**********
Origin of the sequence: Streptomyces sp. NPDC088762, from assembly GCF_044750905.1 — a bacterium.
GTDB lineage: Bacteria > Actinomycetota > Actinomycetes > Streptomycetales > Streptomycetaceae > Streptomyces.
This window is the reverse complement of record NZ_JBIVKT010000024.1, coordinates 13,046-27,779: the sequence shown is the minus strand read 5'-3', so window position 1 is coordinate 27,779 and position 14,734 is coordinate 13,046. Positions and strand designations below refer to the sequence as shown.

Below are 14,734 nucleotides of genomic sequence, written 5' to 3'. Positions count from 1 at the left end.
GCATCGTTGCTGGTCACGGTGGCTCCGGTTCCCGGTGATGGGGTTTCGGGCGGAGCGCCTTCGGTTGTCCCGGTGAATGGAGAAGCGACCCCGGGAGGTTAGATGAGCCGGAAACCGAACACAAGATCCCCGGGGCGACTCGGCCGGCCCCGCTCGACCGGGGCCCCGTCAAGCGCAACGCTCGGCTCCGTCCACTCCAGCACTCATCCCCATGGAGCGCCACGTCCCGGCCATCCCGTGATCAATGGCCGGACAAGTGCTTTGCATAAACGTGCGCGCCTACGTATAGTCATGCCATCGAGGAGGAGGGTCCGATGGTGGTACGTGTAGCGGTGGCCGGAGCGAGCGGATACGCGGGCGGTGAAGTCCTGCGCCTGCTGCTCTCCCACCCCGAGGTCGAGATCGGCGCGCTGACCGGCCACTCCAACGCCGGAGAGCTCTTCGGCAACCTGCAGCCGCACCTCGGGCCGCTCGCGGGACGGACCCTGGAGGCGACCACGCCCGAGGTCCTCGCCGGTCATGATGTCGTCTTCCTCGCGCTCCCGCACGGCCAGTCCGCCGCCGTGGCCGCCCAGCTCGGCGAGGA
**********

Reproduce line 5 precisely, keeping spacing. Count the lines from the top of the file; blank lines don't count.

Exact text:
GCATCGTTGCTGGTCACGGTGGCTCCGGTTCCCGGTGATGGGGTTTCGGGCGGAGCGCCTTCGGTTGTCCCGGTGAATGGAGAAGCGACCCCGGGAGGTTAGATGAGCCGGAAACCGAACACAAGATCCCCGGGGCGACTCGGCCGGCCCCGCTCGACCGGGGCCCCGTCAAGCGCAACGCTCGGCTCCGTCCACTCCAGCACTCATCCCCATGGAGCGCCACGTCCCGGCCATCCCGTGATCAATGGCCGGACAAGTGCTTTGCATAAACGTGCGCGCCTACGTATAGTCATGCCATCGAGGAGGAGGGTCCGATGGTGGTACGTGTAGCGGTGGCCGGAGCGAGCGGATACGCGGGCGGTGAAGTCCTGCGCCTGCTGCTCTCCCACCCCGAGGTCGAGATCGGCGCGCTGACCGGCCACTCCAACGCCGGAGAGCTCTTCGGCAACCTGCAGCCGCACCTCGGGCCGCTCGCGGGACGGACCCTGGAGGCGACCACGCCCGAGGTCCTCGCCGGTCATGATGTCGTCTTCCTCGCGCTCCCGCACGGCCAGTCCGCCGCCGTGGCCGCCCAGCTCGGCGAGGA